At 48, photographer and writer Bill Hayes moved to New York City, determined to change his life after the death of his partner. A lifelong insomniac, he became captivated by his new world, wandering the streets at night with his camera. He also fell in love with his neighbour, Oliver Sacks. He talks to Stephen Metcalf about Insomniac City: New York, Oliver, and Me, his loving tribute to Sacks and to New York, and his tender insights into living with both.
Supported by Rowena Danziger AM and Ken Coles AM.
Bill Hayes (International)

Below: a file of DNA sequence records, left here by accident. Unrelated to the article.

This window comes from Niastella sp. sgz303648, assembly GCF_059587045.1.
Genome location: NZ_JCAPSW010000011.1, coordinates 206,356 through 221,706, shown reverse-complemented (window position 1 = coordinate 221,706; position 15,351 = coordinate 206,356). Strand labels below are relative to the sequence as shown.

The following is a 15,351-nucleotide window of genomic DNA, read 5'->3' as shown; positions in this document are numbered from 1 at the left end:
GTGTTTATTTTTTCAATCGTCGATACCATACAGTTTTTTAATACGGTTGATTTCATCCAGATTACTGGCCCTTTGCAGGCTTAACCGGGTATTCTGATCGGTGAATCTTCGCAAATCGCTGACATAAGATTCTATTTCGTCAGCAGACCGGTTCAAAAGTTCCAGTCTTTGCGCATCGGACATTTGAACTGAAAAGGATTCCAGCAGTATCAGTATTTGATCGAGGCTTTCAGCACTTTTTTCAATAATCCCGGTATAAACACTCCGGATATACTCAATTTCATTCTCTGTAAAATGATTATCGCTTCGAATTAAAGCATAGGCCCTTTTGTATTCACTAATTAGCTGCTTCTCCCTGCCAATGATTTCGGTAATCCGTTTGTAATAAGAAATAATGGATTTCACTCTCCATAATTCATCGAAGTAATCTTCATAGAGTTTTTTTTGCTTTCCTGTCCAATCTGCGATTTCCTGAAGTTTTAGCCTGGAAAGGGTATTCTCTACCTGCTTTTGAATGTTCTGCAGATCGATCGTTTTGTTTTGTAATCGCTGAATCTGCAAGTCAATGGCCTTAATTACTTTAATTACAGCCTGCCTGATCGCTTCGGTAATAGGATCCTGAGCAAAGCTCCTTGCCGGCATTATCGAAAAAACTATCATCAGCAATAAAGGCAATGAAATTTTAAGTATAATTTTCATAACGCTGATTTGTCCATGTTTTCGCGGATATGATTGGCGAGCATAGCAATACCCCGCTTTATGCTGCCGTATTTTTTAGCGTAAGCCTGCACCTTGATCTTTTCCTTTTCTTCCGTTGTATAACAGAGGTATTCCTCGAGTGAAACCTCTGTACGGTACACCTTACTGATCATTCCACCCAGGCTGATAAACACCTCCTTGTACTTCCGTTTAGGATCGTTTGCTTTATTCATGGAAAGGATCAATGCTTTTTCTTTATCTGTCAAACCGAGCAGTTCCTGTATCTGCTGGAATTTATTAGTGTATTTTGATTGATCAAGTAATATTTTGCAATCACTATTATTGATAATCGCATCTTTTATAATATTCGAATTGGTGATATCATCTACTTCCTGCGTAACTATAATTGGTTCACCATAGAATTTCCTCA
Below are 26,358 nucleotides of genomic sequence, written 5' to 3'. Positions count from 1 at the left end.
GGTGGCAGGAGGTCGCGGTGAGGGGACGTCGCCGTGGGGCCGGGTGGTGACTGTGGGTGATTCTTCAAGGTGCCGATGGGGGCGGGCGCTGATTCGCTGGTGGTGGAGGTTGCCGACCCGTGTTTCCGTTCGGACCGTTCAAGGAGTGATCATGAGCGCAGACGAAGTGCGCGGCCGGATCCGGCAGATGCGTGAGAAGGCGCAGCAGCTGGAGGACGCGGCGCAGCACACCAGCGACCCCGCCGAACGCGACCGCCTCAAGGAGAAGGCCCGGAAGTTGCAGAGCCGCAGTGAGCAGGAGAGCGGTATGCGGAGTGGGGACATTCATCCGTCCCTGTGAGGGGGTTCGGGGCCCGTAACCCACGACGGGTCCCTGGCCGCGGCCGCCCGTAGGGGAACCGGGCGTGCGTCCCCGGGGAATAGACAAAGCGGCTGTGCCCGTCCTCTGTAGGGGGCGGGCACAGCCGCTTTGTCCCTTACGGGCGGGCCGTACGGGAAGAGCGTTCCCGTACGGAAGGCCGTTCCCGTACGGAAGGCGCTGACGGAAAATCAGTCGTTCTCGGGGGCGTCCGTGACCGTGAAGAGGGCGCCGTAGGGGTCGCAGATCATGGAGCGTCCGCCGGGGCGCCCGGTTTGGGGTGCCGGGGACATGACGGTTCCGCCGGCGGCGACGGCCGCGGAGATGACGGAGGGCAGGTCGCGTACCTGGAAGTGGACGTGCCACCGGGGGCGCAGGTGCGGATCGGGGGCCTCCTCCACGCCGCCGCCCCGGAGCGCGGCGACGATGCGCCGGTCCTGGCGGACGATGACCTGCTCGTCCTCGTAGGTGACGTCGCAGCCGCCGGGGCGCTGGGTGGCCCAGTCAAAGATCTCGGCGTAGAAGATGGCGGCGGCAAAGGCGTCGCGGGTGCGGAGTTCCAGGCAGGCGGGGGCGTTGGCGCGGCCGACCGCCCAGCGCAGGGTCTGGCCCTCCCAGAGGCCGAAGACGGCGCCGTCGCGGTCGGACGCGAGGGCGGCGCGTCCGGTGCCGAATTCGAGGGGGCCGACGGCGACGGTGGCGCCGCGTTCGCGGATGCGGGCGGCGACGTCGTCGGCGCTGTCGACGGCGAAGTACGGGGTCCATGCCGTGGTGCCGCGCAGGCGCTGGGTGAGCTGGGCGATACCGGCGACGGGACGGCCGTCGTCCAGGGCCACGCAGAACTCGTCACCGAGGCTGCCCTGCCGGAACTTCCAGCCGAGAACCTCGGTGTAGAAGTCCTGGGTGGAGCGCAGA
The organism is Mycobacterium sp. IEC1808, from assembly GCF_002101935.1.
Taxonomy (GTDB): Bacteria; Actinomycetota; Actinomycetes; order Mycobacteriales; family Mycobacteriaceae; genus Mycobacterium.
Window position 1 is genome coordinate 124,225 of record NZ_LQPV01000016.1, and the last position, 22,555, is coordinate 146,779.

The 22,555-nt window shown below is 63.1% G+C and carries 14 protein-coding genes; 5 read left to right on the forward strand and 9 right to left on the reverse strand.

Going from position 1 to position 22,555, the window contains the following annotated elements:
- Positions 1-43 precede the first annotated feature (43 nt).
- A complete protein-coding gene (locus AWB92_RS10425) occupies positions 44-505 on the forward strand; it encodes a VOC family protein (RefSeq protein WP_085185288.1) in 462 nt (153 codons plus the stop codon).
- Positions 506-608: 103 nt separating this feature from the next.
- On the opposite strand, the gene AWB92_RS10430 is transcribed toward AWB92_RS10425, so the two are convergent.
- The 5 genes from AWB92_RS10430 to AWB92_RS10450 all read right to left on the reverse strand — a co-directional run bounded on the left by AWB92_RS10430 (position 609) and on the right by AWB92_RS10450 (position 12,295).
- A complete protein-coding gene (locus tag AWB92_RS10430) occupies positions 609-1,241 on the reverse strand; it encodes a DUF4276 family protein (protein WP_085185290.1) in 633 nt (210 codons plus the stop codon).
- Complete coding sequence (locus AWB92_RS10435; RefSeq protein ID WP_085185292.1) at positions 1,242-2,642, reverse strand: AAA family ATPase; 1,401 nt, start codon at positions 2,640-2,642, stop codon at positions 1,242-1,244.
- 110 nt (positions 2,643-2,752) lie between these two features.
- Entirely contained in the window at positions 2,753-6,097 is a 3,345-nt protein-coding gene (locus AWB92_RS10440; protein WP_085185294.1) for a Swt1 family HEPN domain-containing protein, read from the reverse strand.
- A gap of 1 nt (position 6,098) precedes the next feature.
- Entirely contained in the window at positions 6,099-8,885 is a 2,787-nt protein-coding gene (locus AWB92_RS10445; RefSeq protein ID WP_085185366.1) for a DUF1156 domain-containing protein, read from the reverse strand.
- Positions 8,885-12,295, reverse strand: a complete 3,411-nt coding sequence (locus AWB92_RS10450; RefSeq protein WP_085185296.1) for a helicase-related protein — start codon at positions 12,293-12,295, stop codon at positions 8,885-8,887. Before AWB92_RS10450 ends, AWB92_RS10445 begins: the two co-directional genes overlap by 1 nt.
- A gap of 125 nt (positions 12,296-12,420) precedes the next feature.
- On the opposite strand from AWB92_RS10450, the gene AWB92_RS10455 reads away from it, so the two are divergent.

The recipient of a Guggenheim Fellowship in nonfiction, Bill Hayes is a frequent contributor to The New York Times and the author of five books: Sleep Demons; Five Quarts; The Anatomist; Insomniac City; and How We Live Now: Scenes from the Pandemic. Hayes is also a photographer, with credits including The New Yorker, Vanity Fair and The New York Times. His portraits of his partner, the late Oliver Sacks, appear in the volume of Dr. Sacks’ suite of final essays, Gratitude. A collection of his street photography, How New York Breaks Your Heart, was recently published. Hayes has lectured at NYU, UCSF and University of Virginia, and has appeared at the Sydney Writers’ Festival, the 92nd Street Y, the Times of India (Mumbai) LitFest and other venues. He serves as a co-editor of Dr. Sacks’ posthumously published work.